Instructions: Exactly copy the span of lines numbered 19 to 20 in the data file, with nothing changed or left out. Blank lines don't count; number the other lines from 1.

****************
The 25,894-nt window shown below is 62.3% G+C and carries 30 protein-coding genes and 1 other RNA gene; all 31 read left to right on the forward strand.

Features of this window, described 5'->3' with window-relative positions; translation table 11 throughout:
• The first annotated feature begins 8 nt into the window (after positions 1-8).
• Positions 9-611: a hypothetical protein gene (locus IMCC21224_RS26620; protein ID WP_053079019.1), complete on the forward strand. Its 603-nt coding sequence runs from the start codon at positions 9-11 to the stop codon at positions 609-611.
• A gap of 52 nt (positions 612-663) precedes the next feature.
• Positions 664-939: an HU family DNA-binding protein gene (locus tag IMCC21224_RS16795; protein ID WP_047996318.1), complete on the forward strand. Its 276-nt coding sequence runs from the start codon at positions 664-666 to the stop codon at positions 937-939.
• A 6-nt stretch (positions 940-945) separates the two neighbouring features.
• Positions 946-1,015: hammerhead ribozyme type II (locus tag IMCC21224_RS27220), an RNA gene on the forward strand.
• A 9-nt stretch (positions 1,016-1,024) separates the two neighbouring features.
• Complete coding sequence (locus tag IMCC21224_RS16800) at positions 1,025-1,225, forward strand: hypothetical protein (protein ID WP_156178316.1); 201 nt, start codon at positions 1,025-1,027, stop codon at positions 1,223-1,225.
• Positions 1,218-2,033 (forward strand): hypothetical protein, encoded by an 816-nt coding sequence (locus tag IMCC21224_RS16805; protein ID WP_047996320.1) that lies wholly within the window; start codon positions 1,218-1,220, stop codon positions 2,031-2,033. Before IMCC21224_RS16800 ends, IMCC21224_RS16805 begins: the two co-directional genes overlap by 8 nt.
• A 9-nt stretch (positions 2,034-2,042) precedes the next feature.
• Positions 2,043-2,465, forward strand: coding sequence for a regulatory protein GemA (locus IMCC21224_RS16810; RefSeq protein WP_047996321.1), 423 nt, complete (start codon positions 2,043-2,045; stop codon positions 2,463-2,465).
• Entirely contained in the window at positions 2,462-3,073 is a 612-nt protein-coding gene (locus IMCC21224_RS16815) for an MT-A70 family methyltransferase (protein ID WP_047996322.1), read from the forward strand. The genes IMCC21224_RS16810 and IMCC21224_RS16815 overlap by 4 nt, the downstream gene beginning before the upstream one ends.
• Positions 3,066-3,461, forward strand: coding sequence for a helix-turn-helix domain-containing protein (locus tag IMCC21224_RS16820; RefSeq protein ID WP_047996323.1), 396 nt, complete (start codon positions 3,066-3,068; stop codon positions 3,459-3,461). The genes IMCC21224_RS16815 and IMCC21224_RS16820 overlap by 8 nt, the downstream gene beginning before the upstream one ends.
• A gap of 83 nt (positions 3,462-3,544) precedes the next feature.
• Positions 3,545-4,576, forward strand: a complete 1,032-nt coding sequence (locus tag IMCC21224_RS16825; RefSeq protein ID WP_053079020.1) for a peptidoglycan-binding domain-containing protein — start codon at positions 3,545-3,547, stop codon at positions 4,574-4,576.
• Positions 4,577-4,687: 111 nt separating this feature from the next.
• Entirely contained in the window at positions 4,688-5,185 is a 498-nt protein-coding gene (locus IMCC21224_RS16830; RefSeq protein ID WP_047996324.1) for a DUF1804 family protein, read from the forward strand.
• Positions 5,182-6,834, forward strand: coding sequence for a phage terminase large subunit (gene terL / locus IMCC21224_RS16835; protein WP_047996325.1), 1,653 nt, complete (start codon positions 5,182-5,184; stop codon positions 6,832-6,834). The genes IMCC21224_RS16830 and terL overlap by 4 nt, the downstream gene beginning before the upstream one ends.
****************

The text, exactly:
• Entirely contained in the window at positions 4,688-5,185 is a 498-nt protein-coding gene (locus IMCC21224_RS16830; RefSeq protein ID WP_047996324.1) for a DUF1804 family protein, read from the forward strand.
• Positions 5,182-6,834, forward strand: coding sequence for a phage terminase large subunit (gene terL / locus IMCC21224_RS16835; protein WP_047996325.1), 1,653 nt, complete (start codon positions 5,182-5,184; stop codon positions 6,832-6,834). The genes IMCC21224_RS16830 and terL overlap by 4 nt, the downstream gene beginning before the upstream one ends.